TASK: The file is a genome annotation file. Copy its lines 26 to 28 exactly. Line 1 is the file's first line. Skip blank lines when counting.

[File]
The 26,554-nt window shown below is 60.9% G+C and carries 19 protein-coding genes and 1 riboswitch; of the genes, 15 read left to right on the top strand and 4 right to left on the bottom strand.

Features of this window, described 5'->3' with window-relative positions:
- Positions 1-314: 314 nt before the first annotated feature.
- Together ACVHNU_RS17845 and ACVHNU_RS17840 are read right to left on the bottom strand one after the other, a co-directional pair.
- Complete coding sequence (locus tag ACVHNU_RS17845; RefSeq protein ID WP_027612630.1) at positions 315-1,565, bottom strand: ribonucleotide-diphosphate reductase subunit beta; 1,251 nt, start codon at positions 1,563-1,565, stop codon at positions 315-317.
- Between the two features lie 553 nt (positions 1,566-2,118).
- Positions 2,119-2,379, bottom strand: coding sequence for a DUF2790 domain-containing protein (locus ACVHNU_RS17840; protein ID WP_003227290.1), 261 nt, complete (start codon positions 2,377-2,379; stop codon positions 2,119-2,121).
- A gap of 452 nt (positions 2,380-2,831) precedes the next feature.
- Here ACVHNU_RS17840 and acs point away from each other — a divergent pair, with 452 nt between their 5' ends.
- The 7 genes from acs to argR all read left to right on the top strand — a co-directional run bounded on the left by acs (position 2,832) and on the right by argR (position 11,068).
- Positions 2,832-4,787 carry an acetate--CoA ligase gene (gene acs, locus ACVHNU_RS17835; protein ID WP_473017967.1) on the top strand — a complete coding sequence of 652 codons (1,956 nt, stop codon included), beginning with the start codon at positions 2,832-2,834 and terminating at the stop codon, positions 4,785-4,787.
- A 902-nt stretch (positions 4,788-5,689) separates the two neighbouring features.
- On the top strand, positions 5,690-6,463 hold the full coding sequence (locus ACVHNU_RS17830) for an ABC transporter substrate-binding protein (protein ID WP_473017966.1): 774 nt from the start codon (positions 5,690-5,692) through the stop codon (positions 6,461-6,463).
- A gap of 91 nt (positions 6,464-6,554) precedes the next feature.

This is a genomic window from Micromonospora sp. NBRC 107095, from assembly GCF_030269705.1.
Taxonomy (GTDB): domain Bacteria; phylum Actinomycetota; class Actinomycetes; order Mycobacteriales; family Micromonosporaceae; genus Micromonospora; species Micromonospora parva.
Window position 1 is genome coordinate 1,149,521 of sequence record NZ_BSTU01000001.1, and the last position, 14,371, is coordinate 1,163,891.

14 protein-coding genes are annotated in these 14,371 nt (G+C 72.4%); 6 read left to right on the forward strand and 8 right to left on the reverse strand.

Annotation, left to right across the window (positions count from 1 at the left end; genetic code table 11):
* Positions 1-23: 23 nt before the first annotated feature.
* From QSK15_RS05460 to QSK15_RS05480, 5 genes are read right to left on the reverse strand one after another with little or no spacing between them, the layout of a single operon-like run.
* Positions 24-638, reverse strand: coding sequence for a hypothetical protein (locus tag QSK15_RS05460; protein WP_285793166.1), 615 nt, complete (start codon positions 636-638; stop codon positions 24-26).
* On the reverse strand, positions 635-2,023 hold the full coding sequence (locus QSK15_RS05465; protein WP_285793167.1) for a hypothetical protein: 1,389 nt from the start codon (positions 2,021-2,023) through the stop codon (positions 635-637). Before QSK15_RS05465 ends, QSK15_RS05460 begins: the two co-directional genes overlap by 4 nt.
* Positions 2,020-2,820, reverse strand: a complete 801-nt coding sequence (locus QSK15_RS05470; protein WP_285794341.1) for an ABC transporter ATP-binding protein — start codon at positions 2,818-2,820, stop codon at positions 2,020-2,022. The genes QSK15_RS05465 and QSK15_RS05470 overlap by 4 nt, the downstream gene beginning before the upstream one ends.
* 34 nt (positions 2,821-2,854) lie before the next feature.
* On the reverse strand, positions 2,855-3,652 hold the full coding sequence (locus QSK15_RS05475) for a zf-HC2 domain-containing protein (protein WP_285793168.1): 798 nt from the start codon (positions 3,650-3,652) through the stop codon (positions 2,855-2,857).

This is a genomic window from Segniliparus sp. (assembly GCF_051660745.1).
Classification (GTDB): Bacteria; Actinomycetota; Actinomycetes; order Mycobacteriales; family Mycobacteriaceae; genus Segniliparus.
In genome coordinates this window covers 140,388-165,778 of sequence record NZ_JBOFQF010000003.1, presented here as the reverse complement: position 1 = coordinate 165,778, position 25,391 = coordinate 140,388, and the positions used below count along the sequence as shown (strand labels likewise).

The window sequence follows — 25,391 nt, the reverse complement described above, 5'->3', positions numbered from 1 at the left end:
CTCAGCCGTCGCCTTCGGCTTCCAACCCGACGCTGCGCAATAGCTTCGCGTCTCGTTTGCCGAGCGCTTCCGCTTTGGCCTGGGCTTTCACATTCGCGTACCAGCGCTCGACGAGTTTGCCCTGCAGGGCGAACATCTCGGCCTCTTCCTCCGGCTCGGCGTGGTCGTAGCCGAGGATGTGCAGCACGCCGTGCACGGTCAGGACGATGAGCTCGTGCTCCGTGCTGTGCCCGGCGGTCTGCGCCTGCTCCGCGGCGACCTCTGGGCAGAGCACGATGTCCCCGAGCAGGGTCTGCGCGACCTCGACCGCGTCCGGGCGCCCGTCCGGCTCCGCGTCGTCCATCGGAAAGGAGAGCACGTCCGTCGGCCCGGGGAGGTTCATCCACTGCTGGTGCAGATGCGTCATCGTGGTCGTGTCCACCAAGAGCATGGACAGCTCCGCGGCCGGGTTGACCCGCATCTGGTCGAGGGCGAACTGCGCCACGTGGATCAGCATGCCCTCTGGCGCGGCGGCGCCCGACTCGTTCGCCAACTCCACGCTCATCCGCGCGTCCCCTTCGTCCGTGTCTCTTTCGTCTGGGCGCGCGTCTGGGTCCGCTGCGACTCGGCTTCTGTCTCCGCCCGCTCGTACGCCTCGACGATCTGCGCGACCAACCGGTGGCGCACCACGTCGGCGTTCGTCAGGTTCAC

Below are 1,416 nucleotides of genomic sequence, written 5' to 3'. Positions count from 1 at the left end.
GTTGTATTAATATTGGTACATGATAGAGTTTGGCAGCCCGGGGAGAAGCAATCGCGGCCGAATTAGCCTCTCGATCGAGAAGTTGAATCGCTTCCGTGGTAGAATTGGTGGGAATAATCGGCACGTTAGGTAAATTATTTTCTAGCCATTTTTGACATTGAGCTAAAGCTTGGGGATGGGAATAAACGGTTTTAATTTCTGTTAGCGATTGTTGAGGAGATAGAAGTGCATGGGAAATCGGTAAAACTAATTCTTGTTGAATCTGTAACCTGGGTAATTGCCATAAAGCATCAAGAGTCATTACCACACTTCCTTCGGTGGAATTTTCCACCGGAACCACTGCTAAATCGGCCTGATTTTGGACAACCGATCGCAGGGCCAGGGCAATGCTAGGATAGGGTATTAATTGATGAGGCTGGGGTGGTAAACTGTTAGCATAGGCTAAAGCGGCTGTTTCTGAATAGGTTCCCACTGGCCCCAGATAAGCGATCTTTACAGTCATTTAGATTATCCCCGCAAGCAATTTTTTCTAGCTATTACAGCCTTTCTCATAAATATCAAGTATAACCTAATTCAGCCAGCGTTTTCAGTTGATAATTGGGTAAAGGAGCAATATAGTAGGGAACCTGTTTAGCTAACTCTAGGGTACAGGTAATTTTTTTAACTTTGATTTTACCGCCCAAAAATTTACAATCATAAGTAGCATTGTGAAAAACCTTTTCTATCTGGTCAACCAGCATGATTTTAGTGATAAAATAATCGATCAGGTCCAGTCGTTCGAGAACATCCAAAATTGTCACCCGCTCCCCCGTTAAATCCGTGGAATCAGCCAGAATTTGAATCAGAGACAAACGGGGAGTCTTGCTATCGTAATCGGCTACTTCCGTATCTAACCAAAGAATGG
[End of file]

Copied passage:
* On the reverse strand, positions 2,855-3,652 hold the full coding sequence (locus QSK15_RS05475) for a zf-HC2 domain-containing protein (protein WP_285793168.1): 798 nt from the start codon (positions 3,650-3,652) through the stop codon (positions 2,855-2,857).

This is a genomic window from Segniliparus sp. (assembly GCF_051660745.1).
Classification (GTDB): Bacteria; Actinomycetota; Actinomycetes; order Mycobacteriales; family Mycobacteriaceae; genus Segniliparus.